Ghosts Next Door

Ghosts Next Door
by Lopaka Kapanui

Jun 21, 2020


 I have a plate full of Salami sandwiches with mayo in front of me and a can of Coke on the side. If you put too much mayo on a salami sandwich, it defeats the purpose of the presentation, and somewhere along the line, you lose the taste of the Salami altogether.
However, a dressed-up salami sandwich is still a salami sandwich at the end of the day. In the long run, Salami is no good for you because over the years, if you eat it too much, it will probably clog your arteries and you'll die. Honestly, it's the next best thing to Rocky Road ice cream, but Salami doesn't melt. Because of that, you have time to appreciate the art that we now know as the perfect salami sandwich. For myself, that perfection includes lettuce, provolone cheese, mayonnaise, sliced black olives, and sweet mustard. Sliced tomatoes kill the combination entirely, and so does a wheat bun; I like my Salami and its accompanying decorations on taro buns slider style. But I digress, this story is not about the perfect salami sandwich, its about life and death. The salami sandwich is my way of decompressing after a case; unfortunately, the consumption of the sandwich and the decompression usually happens at two or three in the morning. Not good, not good at all.


The older sister's name was Kekela. Her younger sister Kaomi is named for a northeast trade wind in Hana, Maui. Kekela reached me by phone and with great concern in her voice, urged me to come and help her younger sibling. When I inquired as to what the matter might be, Kekela intimated that her sister began to speak incoherently and incessantly almost without taking a breath. She would jump from subject to subject and never finish whatever was she was saying. Kekela shared that it was as if the real motivation for her thoughts were purposely cut off before it could reach its conclusion.

"But it's her eyes," Kekela pleaded. "My sister's eyes are filled with a plea for help, but her mouth will not let her express it! Please help her!"

After the call hung up, I took a moment to think deeply about the waters I was about to tread. I asked myself, as I had done a thousand times before, am I prepared to shoulder the kuleana that will come with helping this person? Was I prepared to give yet again, another part of myself for the sake someone else's well being? Someone who is a completer stranger and of no blood relation to me whatsoever? Was I again going to follow the edict passed down to me by my mother to never ask for compensation in these matters?


The winter months in our fair tropical paradise are filled with rain or the promise of it as the skies are dark and gray during this time of year. It's almost as if the heavens are teasing us, mortals who are preparing for the deluge, only give it to us when we are ill-prepared. An hour later, I pulled into the drive-way of the Hau'ula home, where my car was welcomed by a pack of barking dogs who nipped at my bumpers and tires. In her mid-forties, a tall, thin Hawaiian woman exited the front door and corralled the animals into a large gated off kennel. She greeted me as I exited the car and introduced herself as Kekela. "My sister is inside the kitchen, please don't be alarmed, as I said, she can't stop talking."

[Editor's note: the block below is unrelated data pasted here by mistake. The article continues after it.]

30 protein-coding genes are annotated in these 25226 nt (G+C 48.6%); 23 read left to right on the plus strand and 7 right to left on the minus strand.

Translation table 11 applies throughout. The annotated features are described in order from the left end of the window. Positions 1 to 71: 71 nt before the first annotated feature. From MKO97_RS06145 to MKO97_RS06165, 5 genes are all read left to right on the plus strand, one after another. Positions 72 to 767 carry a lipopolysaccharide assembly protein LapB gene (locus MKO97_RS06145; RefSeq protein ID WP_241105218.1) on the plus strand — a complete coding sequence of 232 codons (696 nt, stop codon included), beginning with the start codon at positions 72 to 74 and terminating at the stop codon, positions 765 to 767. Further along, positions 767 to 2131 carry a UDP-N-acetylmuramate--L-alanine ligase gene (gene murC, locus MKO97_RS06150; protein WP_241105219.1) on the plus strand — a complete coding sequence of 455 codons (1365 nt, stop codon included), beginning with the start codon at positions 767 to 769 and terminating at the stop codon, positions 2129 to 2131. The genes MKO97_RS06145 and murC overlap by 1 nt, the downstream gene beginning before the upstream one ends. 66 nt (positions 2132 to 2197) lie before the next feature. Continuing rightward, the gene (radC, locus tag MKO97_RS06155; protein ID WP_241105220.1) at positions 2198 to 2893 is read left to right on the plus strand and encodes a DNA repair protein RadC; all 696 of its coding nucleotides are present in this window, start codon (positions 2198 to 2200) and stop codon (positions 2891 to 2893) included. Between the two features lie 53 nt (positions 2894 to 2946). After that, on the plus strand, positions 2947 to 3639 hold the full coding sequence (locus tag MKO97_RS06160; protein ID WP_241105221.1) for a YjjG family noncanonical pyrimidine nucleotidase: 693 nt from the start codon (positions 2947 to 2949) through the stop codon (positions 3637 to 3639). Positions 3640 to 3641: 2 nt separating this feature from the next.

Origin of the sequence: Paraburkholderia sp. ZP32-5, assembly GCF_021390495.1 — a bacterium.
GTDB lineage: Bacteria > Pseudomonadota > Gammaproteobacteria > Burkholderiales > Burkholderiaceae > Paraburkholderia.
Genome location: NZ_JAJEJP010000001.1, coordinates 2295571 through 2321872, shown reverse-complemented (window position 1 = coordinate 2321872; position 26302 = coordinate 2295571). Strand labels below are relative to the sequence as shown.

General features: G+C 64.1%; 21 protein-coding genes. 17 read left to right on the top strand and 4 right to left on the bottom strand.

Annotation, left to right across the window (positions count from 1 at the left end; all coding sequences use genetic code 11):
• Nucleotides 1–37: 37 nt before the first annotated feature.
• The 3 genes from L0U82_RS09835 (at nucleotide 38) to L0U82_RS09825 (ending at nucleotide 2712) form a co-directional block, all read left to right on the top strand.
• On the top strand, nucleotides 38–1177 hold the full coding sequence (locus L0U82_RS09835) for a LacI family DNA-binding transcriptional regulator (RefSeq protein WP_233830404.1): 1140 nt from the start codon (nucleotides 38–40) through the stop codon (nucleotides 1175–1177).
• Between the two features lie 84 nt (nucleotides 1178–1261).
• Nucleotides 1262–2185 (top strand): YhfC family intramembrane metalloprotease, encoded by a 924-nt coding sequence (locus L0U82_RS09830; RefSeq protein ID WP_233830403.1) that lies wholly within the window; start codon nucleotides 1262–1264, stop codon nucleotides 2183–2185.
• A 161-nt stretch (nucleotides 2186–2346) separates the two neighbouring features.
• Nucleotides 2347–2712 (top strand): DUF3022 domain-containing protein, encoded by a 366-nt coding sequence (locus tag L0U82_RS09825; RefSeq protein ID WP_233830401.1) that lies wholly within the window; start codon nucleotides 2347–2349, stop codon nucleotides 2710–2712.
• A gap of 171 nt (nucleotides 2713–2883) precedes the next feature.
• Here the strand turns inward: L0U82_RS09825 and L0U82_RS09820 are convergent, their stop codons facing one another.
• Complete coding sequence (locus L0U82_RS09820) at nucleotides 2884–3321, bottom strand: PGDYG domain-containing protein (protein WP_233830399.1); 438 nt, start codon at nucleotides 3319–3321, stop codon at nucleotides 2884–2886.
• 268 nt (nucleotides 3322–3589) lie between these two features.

The two-bedroom home sat on a small acreage of land just fronting the beach, the street name itself caught me off guard for a second because it looked as if it said, 'Kupapa'u' when what it really said was, 'Kaipapa'u.' Two different words entirely, one means coffin, and the other means shallow sea.

Why were my nerves on edge all of a sudden?

An off-yellow hue on the exterior of the home was weathered away by sea salt and winds that come off the ocean. It resembled an old plantation house that I once saw in Wainaku, whose paint was worn right down to the wood. That old place was woefully haunted by the ghost of a Portuguese plantation worker who died as a result of a curse set upon him by an old Kure dejru or Feiticeiro. He refused the advances of the witch doctor's young daughter, who took it as a personal slight. The Cubrant was set forward, and the poor man was neither seen nor heard from again. A short time later, his neighbors saw the apparition of his former self wandering about in his home in broad daylight. Even as the memory revisits me, I realize that there is a detail to the story I cannot recall. I'm having the same feeling about this Hau'ula house whose yard bears a mango tree filled with fruit. I had the unnerving sensation that the houses engulfed me as I passed into its portal. Kekela walked me over to the quaint kitchen table where her sister Kaomi sat; she rattled off under her breath while simultaneously acknowledging me with widened eyes and a raise of her eyebrows. She took my hand and hugged me, and returned to her seat at the table. She appeared to be perfectly healthy, save for the words which ran back to back with no pause or lilt, it was just a continuous run-on of a sentence after unending sentence. The words were inaudible as she kept a low tone of voice and uttered not a syllable above her breath.

"Did you need to know when all of this started or anything?" Kekela asked.

"No, no. In a second, I'm going to ask Kaomi to begin speaking in her natural voice, but before I do that, would you mind if I ask you a few questions? These questions might seem strange or off-putting, they're not intended to be that way, but it's for how I might be able to help you," I said.